What is ADHD?
You may have heard it called ADHD or ADD, but what attention deficit hyperactivity disorder looks like can really vary from person to person. However, key signs are usually struggling to concentrate or focus, finding it hard to sit still and having an inability to control impulses.
It is estimated that in the UK around 5% of children and 4% of adults have ADHD; this equates to about 2.6 million people in Britain.*
ADHD has three types, each with different symptoms and challenges:
The ‘H’ is actually important here because it distinguishes between the two main types of ADHD: the inattentive type, being classed as ADD, and the predominantly hyperactive type, hence the H.
Celebrating people with ADHD!
ADHD is often described in terms of the deficits, and this is done so that the right support can be put in place. But always talking about what a person can’t do or focussing on the negatives can be demoralising.
Let’s look at some successful people with ADHD and see what it's meant for them.
There are lots of celebrities who have ADHD and they’re happy to talk about it and share their experiences, which is fantastic for helping to break down the stigma in society. And what’s more, they help prove just how valuable and exciting it is to have people in the world who think differently!
Despite his school teachers berating his ‘inability to sit still’ when he was younger, Michael Phelps has achieved a total of 28 medals and 5 world records. Equally, musician Will.i.am cites his ADHD as “a gift, not a flaw” and says it helps his creativity flourish. Dav Pilkey, author and cartoonist well-known for his Dog Man and Captain Underpants series, calls it Attention Deficit Hyperactivity Delightfulness. He totally credits his ADHD for his success and says “it's a good thing to think differently; it’s a superpower!” And arguably one of the cleverest men ever, Stephen Hawking, also had ADHD.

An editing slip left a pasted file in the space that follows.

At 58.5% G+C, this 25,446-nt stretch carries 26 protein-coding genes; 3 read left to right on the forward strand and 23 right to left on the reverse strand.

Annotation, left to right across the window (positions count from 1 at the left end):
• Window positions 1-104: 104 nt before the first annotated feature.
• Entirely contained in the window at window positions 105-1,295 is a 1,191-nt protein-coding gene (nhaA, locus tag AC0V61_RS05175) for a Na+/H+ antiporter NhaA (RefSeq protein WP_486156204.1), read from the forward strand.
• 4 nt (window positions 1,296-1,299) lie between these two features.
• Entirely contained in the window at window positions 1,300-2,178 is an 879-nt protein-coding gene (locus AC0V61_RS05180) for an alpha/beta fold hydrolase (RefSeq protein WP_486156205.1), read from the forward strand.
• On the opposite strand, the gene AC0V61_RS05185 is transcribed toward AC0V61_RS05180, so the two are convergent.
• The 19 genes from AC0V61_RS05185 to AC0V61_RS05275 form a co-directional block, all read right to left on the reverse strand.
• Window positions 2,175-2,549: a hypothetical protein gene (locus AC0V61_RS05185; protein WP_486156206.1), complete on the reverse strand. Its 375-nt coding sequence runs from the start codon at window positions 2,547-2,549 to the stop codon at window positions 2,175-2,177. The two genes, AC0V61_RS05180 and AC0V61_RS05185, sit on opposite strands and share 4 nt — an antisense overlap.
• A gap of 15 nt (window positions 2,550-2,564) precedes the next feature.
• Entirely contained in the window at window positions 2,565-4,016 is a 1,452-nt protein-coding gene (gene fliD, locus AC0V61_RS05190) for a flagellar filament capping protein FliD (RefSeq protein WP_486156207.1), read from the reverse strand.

It's so wonderful to hear of all sorts of people thinking of their ADHD, and their neurodiversity, as a positive trait, and indeed a superpower! The world needs more people to see it this way.
So instead of thinking about what can be considered only as negatives, flip this on its head and start thinking of them as positive traits, for example:
Symptoms of ADHD tend to be noticed at an early age and may become more noticeable when children start school, for example, or when their circumstances change. Most cases are usually diagnosed before the age of about 12, but sometimes it can be missed until later in childhood and into secondary school, and sometimes it isn’t diagnosed until much later altogether, into adulthood.
Symptoms of ADHD typically improve with age, but many people who were diagnosed as a child can go on to experience problems as an adult. People with ADHD may also experience additional issues such as depression, sleep or anxiety disorders. ADHD can only be diagnosed by a medical professional, a doctor or psychologist, who will use different tests and interviews to assess behaviour.
The old-fashioned, stereotypical image of ADHD is a boy bouncing around a classroom, full of energy. However, ADHD can present itself differently in boys and girls. Boys tend to have more noticeable, behavioural symptoms and because girls’ symptoms tend to be less ‘disruptive’ and they are notoriously better at masking symptoms, it can go undetected. For this reason it has often been long overlooked in girls and can lead to mental health challenges later in life. For every one girl diagnosed with ADHD, four boys will be diagnosed.*
What can cause ADHD?
It is thought that ADHD is caused by a combination of genetic and environmental factors, but the exact cause is still unknown, however it does tend to run in families. And ADHD can occur in people of any intellectual ability.
Q. Is there a cure?
Q. Can you grow out of it?
Q. Is there treatment?